2. That the single biggest predictor of high academic achievement and high ACT scores is reading to children. Not flash cards, not workbooks, not fancy preschools, not blinking toys or computers, but mom or dad taking the time every day or night (or both!) to sit and read them wonderful books.
3. That being the smartest or most accomplished kid in class has never had any bearing on being the happiest. We are so caught up in trying to give our children “advantages” that we’re giving them lives as multi-tasked and stressful as ours. One of the biggest advantages we can give our children is a simple, carefree childhood.
4. That our children deserve to be surrounded by books, nature, art supplies and the freedom to explore them. Most of us could get rid of 90% of our children’s toys and they wouldn’t be missed, but some things are important– building toys like legos and blocks, creative toys like all types of art materials (good stuff), musical instruments (real ones and multicultural ones), dress up clothes and books, books, books. (Incidentally, much of this can be picked up quite cheaply at thrift shops.) They need to have the freedom to explore with these things too– to play with scoops of dried beans in the high chair (supervised, of course), to knead bread and make messes, to use paint and play dough and glitter at the kitchen table while we make supper even though it gets everywhere, to have a spot in the yard where it’s absolutely fine to dig up all the grass and make a mud pit.
5. That our children need more of us. We have become so good at saying that we need to take care of ourselves that some of us have used it as an excuse to have the rest of the world take care of our kids. Yes, we all need undisturbed baths, time with friends, sanity breaks and an occasional life outside of parenthood. But we live in a time when parenting magazines recommend trying to commit to 10 minutes a day with each child and scheduling one Saturday a month as family day. That’s not okay! Our children don’t need Nintendos, computers, after school activities, ballet lessons, play groups and soccer practice nearly as much as they need US. They need fathers who sit and listen to their days, mothers who join in and make crafts with them, parents who take the time to read them stories and act like idiots with them. They need us to take walks with them and not mind the 0.1 MPH pace of a toddler on a spring night. They deserve to help us make supper even though it takes twice as long and makes it twice as much work. They deserve to know that they’re a priority for us and that we truly love to be with them.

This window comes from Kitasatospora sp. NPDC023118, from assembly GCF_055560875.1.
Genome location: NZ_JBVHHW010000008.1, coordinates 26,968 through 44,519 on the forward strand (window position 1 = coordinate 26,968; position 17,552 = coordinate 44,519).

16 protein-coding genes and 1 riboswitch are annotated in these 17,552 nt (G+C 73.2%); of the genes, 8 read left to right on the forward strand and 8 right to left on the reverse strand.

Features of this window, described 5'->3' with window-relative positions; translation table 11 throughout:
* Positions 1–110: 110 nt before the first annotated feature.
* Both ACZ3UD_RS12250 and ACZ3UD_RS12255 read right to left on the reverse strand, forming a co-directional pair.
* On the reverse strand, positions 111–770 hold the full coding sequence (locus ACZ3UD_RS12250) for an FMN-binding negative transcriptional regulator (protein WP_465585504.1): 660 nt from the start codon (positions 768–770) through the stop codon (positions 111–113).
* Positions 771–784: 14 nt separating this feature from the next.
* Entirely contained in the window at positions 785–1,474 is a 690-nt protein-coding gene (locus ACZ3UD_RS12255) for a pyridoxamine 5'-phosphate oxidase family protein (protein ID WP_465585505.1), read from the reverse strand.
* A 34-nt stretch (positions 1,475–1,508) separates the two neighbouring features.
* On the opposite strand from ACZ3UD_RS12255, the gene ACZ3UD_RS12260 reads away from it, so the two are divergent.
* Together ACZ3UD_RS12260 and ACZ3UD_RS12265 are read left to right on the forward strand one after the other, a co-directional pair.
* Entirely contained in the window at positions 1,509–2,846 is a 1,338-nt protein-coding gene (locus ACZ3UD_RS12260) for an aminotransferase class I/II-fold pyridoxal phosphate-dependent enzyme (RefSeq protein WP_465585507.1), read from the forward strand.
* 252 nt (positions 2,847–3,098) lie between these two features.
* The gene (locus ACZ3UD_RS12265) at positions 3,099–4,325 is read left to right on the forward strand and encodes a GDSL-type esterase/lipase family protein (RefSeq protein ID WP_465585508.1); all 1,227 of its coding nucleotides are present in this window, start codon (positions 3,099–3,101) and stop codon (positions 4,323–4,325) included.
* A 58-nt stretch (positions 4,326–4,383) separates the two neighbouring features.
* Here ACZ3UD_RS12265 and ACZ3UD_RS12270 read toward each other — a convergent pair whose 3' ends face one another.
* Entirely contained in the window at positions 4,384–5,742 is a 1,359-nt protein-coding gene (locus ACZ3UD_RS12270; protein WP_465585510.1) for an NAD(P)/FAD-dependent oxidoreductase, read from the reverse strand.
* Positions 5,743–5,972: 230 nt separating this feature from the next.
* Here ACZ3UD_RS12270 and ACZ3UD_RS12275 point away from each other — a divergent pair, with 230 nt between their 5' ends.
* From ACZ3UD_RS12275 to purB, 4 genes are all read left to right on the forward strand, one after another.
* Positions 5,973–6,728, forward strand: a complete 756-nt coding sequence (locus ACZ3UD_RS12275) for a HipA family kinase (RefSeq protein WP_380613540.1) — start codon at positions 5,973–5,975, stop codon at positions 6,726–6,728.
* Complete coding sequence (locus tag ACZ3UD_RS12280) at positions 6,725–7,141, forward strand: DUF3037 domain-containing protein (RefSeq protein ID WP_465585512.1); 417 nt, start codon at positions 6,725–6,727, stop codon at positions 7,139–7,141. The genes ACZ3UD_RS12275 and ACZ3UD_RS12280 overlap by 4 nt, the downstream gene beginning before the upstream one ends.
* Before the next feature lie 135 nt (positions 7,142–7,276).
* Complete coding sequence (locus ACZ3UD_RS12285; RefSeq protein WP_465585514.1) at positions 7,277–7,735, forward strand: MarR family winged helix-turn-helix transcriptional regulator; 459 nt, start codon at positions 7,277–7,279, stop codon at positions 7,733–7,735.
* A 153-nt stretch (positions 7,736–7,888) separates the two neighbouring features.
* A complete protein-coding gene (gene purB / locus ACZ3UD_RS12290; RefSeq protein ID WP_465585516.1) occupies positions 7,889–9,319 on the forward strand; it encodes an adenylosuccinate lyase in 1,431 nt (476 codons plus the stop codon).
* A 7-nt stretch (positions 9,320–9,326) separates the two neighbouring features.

And now back to those 4 year old skills lists…
I know it’s human nature to want to know how our children compare to others and to want to make sure we’re doing all we can for them. Here is a list of what children are typically taught or should know by the end of each year of school, starting with preschool.
Since we homeschool, I occasionally print out the lists and check to see if there’s anything glaringly absent in what my kids know. So far there hasn’t been, but I get ideas sometimes for subjects to think up games about or books to check out from the library. Whether you homeschool or not, the lists can be useful to see what kids typically learn each year and can be reassuring that they really are doing fine.
If there are areas where it seems your child is lacking, realize that it’s not an indication of failure for either you or your child. You just haven’t happened to cover that. Kids will learn whatever they’re exposed to, and the idea that they all need to know these 15 things at this precise age is rather silly. Still, if you want him to have those subjects covered then just work it into life and play with the subject and he’ll naturally pick it up. Count to 60 when you’re mixing a cake and he’ll pick up his numbers. Get fun books from the library about space or the alphabet. Experiment with everything from backyard snow to celery stalks in food coloring. It’ll all happen naturally, with much more fun and much less pressure.
What does a 4 year old need?
Much less than we realize, and much more.
Originally posted at magicalchildhood